In August 2020, the Supreme Court handed down its ruling in Peninsula Securities Ltd v Dunnes Stores (Bangor) Ltd. This judgment is important in its own right, taking a new approach to common law restraint of trade and is a fairly rare example of the Supreme Court reversing a previous Supreme Court/House of Lords judgment. However, the judgment also invites consideration of the influence it may have on how, in a post-Brexit world, the English courts may interpret restraints on competition in other contexts.
The case concerned a restrictive covenant in a lease granted initially by the developer of a shopping centre, and later by the respondent (Peninsula), to the appellant and anchor tenant (Dunnes) over part of that shopping centre. The covenant prevented Peninsula from leasing any part of the shopping centre to a business that would compete with Dunnes. Peninsula challenged the covenant as being unenforceable owing to the common law restraint of trade doctrine. Following precedent from the late 1960s, the High Court of Northern Ireland dismissed the claim, holding that the original developer had surrendered a ‘pre-existing freedom’ to use the land when it assigned the land to Peninsula, and that the doctrine of restraint of trade was therefore not engaged. The Court of Appeal disagreed, holding that the restraint of trade doctrine could apply and thus potentially exposing Dunnes to competition as the covenant would fall away if it were held to be unreasonable. Dunnes appealed to the Supreme Court.
The Supreme Court reassessed the ‘pre-existing freedom’ test. It concluded, on logic and public policy grounds, that the question of whether or not a pre-existing freedom has been surrendered is not the appropriate threshold test for the application of the restraint of trade doctrine. The Supreme Court instead favoured the ‘trading society test’, which had previously been proposed by Lord Wilberforce in a dissenting opinion in the leading case. Under that test a covenant to restrain the use of land is not an unenforceable restraint of trade at common law if the covenant is of a type which has “passed into the accepted and normal currency of commercial or contractual conveyancing relations” and which therefore has “assumed a form which satisfies the test of public policy”. In other words, has the type of transaction been found to be generally ‘acceptable and necessary’ as part of the appropriate ‘trading society’?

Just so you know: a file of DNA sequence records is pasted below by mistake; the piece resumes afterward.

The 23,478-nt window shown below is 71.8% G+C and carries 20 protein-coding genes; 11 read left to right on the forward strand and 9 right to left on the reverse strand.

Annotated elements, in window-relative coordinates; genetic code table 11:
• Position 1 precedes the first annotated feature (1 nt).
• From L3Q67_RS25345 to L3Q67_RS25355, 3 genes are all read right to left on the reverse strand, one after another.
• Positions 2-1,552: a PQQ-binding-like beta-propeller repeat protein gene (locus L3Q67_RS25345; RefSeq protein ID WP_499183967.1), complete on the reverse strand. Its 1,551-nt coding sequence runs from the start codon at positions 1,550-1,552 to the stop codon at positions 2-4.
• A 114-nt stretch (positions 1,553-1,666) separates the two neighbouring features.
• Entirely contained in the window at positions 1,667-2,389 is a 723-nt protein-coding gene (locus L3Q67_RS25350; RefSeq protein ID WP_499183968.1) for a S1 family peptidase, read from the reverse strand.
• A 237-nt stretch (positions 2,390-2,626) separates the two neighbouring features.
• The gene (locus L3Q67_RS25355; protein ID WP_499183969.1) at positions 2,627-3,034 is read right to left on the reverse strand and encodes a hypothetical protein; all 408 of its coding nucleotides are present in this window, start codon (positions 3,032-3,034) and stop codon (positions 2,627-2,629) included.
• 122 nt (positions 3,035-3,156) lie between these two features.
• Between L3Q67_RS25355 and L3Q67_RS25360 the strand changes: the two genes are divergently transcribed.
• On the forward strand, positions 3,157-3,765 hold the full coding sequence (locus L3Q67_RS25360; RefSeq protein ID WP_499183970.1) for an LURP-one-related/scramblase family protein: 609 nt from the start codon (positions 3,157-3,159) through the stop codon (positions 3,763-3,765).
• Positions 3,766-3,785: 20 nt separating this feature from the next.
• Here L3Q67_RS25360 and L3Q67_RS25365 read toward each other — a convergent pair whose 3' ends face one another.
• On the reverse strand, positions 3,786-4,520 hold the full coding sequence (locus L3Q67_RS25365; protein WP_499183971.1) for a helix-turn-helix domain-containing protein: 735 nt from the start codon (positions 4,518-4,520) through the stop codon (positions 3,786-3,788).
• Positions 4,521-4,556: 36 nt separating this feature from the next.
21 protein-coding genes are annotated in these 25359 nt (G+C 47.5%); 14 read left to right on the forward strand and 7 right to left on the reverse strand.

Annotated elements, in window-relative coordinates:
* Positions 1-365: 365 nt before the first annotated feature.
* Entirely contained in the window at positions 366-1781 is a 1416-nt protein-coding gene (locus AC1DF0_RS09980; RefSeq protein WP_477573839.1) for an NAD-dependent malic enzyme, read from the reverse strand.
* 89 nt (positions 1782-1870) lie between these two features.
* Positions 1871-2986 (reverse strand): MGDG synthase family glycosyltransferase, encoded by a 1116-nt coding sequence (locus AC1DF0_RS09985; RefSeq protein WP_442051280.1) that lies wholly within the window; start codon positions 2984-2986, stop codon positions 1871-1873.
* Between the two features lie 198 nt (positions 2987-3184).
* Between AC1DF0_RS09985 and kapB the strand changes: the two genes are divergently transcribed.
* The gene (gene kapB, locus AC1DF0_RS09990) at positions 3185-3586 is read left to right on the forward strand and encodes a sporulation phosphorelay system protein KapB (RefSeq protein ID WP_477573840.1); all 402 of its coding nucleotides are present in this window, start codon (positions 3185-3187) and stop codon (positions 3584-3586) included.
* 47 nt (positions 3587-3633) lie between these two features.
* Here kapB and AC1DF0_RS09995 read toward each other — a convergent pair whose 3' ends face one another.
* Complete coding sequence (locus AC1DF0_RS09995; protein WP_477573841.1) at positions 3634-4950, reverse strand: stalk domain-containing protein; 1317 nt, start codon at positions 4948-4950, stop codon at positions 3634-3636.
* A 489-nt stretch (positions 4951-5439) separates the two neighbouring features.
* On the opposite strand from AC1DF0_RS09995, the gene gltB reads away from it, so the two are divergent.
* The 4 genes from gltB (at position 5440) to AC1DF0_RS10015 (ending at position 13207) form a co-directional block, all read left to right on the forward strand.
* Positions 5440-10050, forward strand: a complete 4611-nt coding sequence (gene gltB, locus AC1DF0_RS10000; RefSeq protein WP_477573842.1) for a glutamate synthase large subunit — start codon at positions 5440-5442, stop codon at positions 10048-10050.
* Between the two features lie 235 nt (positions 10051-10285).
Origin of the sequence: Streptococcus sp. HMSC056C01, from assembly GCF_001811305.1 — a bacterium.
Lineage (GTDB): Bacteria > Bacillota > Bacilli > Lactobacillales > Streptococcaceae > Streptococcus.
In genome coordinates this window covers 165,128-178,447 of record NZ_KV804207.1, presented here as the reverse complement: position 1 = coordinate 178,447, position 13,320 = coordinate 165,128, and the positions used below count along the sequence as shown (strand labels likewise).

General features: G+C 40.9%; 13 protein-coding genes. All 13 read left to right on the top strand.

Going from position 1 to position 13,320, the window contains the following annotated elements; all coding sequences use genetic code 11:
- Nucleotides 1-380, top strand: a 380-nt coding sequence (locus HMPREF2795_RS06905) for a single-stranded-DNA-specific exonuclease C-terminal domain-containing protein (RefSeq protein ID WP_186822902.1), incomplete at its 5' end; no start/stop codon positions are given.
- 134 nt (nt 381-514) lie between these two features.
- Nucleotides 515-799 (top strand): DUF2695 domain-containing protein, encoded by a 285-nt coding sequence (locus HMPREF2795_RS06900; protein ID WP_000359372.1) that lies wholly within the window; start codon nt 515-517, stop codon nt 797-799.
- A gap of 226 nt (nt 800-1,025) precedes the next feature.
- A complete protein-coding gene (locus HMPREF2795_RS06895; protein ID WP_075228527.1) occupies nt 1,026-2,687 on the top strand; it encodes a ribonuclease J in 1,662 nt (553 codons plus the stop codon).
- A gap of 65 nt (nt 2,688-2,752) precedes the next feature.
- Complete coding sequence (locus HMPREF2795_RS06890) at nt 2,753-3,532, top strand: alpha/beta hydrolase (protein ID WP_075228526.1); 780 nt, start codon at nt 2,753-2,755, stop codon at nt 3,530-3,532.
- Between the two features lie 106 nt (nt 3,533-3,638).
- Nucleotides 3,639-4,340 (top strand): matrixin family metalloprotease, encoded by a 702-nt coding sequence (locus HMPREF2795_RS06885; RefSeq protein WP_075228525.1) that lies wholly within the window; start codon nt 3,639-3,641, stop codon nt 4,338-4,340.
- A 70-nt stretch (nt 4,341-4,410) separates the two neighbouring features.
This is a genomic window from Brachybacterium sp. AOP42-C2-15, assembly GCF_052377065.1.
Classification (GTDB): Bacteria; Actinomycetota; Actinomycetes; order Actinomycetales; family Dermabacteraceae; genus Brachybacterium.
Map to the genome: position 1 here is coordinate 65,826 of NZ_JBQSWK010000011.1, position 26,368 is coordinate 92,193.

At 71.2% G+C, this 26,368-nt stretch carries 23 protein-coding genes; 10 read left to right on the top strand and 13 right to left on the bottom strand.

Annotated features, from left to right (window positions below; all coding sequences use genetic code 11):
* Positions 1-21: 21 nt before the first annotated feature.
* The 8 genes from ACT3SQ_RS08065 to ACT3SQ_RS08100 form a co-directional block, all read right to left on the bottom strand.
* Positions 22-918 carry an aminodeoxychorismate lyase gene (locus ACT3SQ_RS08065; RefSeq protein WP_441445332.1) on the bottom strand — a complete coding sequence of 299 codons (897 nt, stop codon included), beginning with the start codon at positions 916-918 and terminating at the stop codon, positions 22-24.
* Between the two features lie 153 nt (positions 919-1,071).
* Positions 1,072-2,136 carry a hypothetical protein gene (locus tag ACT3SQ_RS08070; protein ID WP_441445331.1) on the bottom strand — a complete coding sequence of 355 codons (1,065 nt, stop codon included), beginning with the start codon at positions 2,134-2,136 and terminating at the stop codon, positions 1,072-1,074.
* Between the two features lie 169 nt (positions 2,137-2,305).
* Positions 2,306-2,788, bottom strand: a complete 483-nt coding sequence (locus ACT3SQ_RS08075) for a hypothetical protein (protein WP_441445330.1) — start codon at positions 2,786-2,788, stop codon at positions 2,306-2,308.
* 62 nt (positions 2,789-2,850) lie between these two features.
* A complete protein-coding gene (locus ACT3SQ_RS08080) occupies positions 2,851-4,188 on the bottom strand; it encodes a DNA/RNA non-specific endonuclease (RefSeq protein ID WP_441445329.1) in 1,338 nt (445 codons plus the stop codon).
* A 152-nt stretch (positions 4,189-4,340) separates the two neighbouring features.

Having decided that the ‘trading society’ approach was the appropriate test, the Supreme Court
found that it was longstanding commercial practice that a long lease in part of a shopping centre should contain a covenant that limited the lessor’s ability to use other parts of the centre and consequently held that the restrictive covenant had at no time engaged the restraint of trade doctrine.
Implications for other restraints of competition
It will be interesting to see whether the Supreme Court’s new, less formalistic approach to common law restraint of trade might affect how UK courts address other restrictions on trading freedom once the UK leaves the European Union. Post-Brexit perhaps domestic competition law will once again be influenced by the courts’ approach to the parallel common law restraint of trade regime.
At the moment, the interpretation and enforcement of UK competition law is tied inextricably to that of EU law. After Brexit, and over time, it is possible that on matters of interpretation (including fundamental questions such as when a contractual restraint constitutes a limitation of competition, and when a restriction of competition falls outside the scope of the prohibition in Chapter I) UK law may begin to diverge.
It is already the case that under EU law certain restraints may fall outside the scope of the prohibition in Article 101(1) TFEU (and by extension Chapter I of the Competition Act) so that the provision is not engaged. For example, under the EU ancillary restraints doctrine, a restriction may escape Article 101(1) if it is objectively necessary for the conclusion of an agreement of that type or nature. This will be the case if on the basis of objective factors it is clear that without the restriction, the main non-restrictive transaction would be so difficult or impossible to implement that the restriction can be regarded as objectively necessary for its implementation.
The EU ancillary restraints doctrine is largely a creature of CJEU case law (although it has been reflected in competition enforcement through Commission practice, and is a regular component of merger analysis). For example, when the Court of Justice considered certain restrictions in a franchise distribution agreement in Pronuptia it determined that restraints of competition imposed on franchisees that are ‘essential’ and ‘strictly necessary’ to protect the operation of a franchise distribution network do not contravene Article 101(1) TFEU.